Several people who approached the tree shared their experiences with wishing trees in their own cultures, from Siberia to Mongolia.

One SOCAP attendee shared how scarce water was in the small village in northern India that he grew up in as a child. He now lives in a large city in India and has three daughters. He still fears for water scarcity in his daughters’ future, and understands the privilege of constant access to water in urban areas.  

Over and again, people told us how moving the space was and how important it was to have it at the conference. What did they love too much to lose? For one woman it was “beautiful island in Southeast Asia and local communities” (Yuni, Seoul, 33 - see photo below). Joelle, 24, from Colorado, wrote, “My beloved mountains.”

  Yuni from Seoul displays her ribbon at SOCAP18

Yuni from Seoul displays her ribbon at SOCAP18

SOCAP365 director Liz Maxwell wrote, “I hope we don’t lose New Orleans,” her family’s home. Rachel, 29, from San Diego, wrote, “A fresh breeze on a warm day.” Adam from Santa Monica wrote, “The livelihoods of the tens of millions of global poor.” And finally, Maria Kim featured the Climate Ribbon prominently in a post-conference post on “Insights Gained.”

Attendees had many ideas of where the ribbon should go next. SOCAP founder Kevin Jones wrote a ribbon, exchanged one, and engaged us in a conversation about what would it look like to have a climate ribbon in every library? Or in the lobbies of global banks making financial decisions? This thought-provoking experience led him to later observe, “I thought how you did the interaction with the people and got them to think and really ponder what they wanted to say, right in the middle of a place where people rush, had a real effect on the social dynamic of the conference.”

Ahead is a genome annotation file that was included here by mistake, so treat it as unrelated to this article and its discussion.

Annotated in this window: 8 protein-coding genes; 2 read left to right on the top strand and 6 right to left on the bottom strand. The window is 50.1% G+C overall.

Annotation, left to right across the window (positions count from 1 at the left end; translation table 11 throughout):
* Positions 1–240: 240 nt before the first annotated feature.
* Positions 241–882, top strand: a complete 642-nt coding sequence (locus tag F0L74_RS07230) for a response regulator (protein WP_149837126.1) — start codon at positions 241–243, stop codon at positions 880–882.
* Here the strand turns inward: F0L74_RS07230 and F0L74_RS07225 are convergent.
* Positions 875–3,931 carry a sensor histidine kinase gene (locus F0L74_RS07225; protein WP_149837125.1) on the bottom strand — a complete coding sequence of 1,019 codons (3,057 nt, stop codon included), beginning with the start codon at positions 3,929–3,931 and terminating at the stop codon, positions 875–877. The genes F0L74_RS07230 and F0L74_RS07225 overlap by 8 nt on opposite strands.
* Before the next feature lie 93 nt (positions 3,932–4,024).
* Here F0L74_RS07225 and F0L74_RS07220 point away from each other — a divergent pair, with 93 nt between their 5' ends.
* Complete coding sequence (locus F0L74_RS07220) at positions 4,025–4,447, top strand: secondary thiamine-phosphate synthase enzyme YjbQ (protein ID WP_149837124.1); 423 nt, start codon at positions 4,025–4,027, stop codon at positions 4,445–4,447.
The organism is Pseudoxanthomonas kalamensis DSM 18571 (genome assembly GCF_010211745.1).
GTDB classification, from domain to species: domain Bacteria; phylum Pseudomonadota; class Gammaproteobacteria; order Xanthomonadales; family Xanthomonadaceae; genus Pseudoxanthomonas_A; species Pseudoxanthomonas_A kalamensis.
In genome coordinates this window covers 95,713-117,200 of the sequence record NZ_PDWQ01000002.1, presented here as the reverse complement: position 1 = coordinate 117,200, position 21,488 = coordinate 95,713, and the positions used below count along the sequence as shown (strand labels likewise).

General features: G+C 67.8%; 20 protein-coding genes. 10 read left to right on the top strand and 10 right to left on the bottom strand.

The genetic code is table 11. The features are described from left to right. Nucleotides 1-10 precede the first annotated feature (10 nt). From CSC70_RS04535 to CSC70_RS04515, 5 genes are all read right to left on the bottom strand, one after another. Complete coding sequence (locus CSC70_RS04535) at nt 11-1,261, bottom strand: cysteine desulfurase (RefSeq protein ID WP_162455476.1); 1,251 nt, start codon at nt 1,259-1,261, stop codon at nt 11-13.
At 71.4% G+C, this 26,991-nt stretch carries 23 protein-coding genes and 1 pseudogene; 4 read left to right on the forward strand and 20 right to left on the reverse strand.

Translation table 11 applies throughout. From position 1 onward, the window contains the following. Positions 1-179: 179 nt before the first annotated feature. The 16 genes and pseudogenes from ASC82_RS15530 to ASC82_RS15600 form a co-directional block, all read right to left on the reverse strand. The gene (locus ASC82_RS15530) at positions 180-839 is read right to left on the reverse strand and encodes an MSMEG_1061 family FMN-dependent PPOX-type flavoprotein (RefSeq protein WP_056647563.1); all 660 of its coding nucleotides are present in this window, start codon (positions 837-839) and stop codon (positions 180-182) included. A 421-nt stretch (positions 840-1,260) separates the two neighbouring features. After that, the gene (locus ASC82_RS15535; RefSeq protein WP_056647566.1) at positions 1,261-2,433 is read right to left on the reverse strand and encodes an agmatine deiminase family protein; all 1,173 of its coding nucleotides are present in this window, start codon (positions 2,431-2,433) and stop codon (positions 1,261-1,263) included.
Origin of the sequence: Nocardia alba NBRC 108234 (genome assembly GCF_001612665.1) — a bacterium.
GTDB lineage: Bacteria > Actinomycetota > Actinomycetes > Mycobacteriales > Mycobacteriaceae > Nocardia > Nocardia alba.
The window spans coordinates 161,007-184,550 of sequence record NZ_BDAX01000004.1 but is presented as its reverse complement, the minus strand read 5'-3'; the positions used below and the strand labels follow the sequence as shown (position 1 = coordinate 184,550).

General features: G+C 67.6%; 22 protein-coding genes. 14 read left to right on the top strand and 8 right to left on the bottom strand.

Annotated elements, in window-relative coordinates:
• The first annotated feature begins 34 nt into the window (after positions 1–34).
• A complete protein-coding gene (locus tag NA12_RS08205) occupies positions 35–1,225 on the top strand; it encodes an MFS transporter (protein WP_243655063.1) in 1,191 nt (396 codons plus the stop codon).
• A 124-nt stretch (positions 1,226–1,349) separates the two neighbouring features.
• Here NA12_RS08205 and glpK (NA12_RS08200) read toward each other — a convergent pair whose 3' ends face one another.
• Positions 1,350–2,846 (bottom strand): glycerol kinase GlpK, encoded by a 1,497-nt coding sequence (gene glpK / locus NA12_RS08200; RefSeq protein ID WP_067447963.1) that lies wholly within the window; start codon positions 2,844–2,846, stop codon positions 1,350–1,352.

At the close of the conference we gave out “seed packets” — DIY kits for folks who want to carry the ribbon back to their communities. As we write, new ribbon trees are being planted in Canada, Holland, India and beyond…

Where will you plant yours? You can go to our Participation webpage for ideas and instructions.

We wish to thank the staff and volunteer team of SOCAP who made it possible for the Climate Ribbon to be at SOCAP18, and the event staff who helped us in the planning, set up, and break down stages. We also wish to specially thank SOCAP365 coordinator Liz Maxwell (who was on the original Climate Ribbon team at the Peoples Climate March in NYC in 2014!).

This Climate Ribbon installation was a collaborative creation by core team artists Kate McNeely and Rae Abileah.

A space for reflection in a sea of marchers - Rise for Climate in San Francisco

A space for reflection in a sea of marchers - Rise for Climate in San Francisco

On September 8, 2018, the Climate Ribbon showed up in multi-colored force in San Francisco for the Rise for Climate mass mobilization. As 30,000 marchers poured through the streets, the Climate Ribbon was there to help remind people what they were marching for.

For one woman it was “Coastal Louisiana: My culture & people.” Patricia from Sacramento, CA, told us how her Unitarian Universalist church community had already woven the Ribbon into their congregation’s meditation labyrinth. As we were still setting up, local Californian Guido stopped by and shared his story of seeing the giant tree we built for the COP21 on display at an eco-village in Southern France.

The Climate Ribbon — this time installed in a striking 12-foot-high two-panel installation, adorned with eucalyptus branches and leaves — was a familiar sight to some marchers, and a novel discovery for others. It provided a space for everyone to ground themselves, go deeply inwards, and reckon in a personal way with what each of us has at stake.